Of the two major players I far prefer the Platform Black operation to that of Market Invoice as the company is run by experienced factoring professionals who are available to speak to if there are any queries or questions whereas as far as I can gather Market Invoice is run by a sophisticated piece of software and the customer service is all but non existent judging by the complaints received from dissatisfied users who have tried it but prefer the offerings of companies with people that they can talk to.

Invoice trading online, a disaster waiting to happen?

I have often thought that invoice trading platforms are a disaster waiting to happen as very little (if any) due diligence is done on the invoices being sold by at least one of the major players and if any invoices become uncollectable it isn’t the trading platform that will suffer as it’s not their money anyway but it’s the investors who will lose out as they invariably have no in depth knowledge of the background or validity ofo the invoice that they are funding.

approved by factoring blogPlatform Black have come up with a rather novel concept by offering to underwrite the first 10% of any losses suffered by an investor which I think is as admirable as their comment that they should “man up and put some skin in the game” is absolutely dreadful.

The fact that they are claiming to have only suffered one bad debt in the last 15 months is testament to the benefit of having the company run by factoring professionals even if they seem to have the PR skills of a Chicago rapper.

Long may this continue.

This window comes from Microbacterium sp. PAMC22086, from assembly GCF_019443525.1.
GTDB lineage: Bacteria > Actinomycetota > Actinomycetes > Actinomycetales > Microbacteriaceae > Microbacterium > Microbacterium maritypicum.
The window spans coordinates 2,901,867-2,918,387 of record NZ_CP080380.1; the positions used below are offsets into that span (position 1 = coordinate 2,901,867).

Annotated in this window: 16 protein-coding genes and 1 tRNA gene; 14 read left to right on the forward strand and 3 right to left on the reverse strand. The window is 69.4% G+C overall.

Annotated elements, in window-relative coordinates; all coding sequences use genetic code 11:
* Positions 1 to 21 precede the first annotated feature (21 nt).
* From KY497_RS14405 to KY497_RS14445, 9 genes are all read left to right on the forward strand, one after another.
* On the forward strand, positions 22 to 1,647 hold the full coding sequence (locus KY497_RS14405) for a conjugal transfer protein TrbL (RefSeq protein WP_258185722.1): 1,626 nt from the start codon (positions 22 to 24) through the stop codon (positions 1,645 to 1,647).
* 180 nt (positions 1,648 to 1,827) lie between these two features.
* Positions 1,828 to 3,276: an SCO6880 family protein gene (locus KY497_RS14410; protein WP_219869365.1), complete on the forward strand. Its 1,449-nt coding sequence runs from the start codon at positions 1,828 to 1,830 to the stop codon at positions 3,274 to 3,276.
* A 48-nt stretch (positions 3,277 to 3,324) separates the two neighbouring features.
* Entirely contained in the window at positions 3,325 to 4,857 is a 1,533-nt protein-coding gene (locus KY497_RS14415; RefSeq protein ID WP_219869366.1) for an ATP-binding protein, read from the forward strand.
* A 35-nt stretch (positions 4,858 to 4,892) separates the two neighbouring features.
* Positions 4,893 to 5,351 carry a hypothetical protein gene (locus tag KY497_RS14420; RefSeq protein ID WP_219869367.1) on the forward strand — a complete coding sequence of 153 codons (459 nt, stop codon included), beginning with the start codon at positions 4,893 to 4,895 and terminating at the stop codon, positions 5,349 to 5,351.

More factoring company dirty tricks

Since I wrote my last piece concerning a factoring company acting less than respectably I have been forwarded an email sent to most if not all of the clients of a spot factoring company by those masters of self promotion Market Invoice Ltd

From: Thomas Sutcliffe
Date: 21 October 2015 13:29:54 EEST
To:
Subject: MarketInvoice
Hi *****

I believe you are currently using **************** as a spot invoice finance provider.

MarketInvoice work similarly but we are on average 50% cheaper, don’t take debentures or guarantees, have higher advance rates and are much quicker at getting the funds to you.

We have a quick online application if you want to see if we can fund your business. https://p.marketinvoice.com/app#/seller/account/create
It’s free to do and should only take a couple of minutes. Thanks.

Kind Regards
Thomas Sutcliffe
Business Development

Leaving aside the ethics of approaching the clients of a competitor to tell them that you are cheaper (which is highly debatable) Market Invoice are also claiming that they don’t take debentures which again is untrue.

It is a fairly simple matter to conduct a search at Companies House to find details of all the companies that a factoring company has a charge over and interestingly enough if one were to do the same to Market Invoice as they have obviously done to others you would find that the company that allegedly don’t take debentures have actually taken quite a few as follows:-

06059488 Absolute Edge Ltd
08239256 Annecto UK Ltd
08732701 Applebridge Construction Ltd
OC348485 Barlows (Retail Electrical Solutions) LLP
08768452 Barlows Retail Limited
07706549 Blucon Limited
07268881 Build4me Limited
06746083 Byyd tech Limited
08257527 Cable Power Limited
07988462 CM One Ltd
01494452 Computer Remarketing Services Ltd
05465993 Concorde Solutions Ltd
03271609 Concrete Media Ltd
07782581 Crafts Bargain Corner Ltd
08502710 Critical Resource Ltd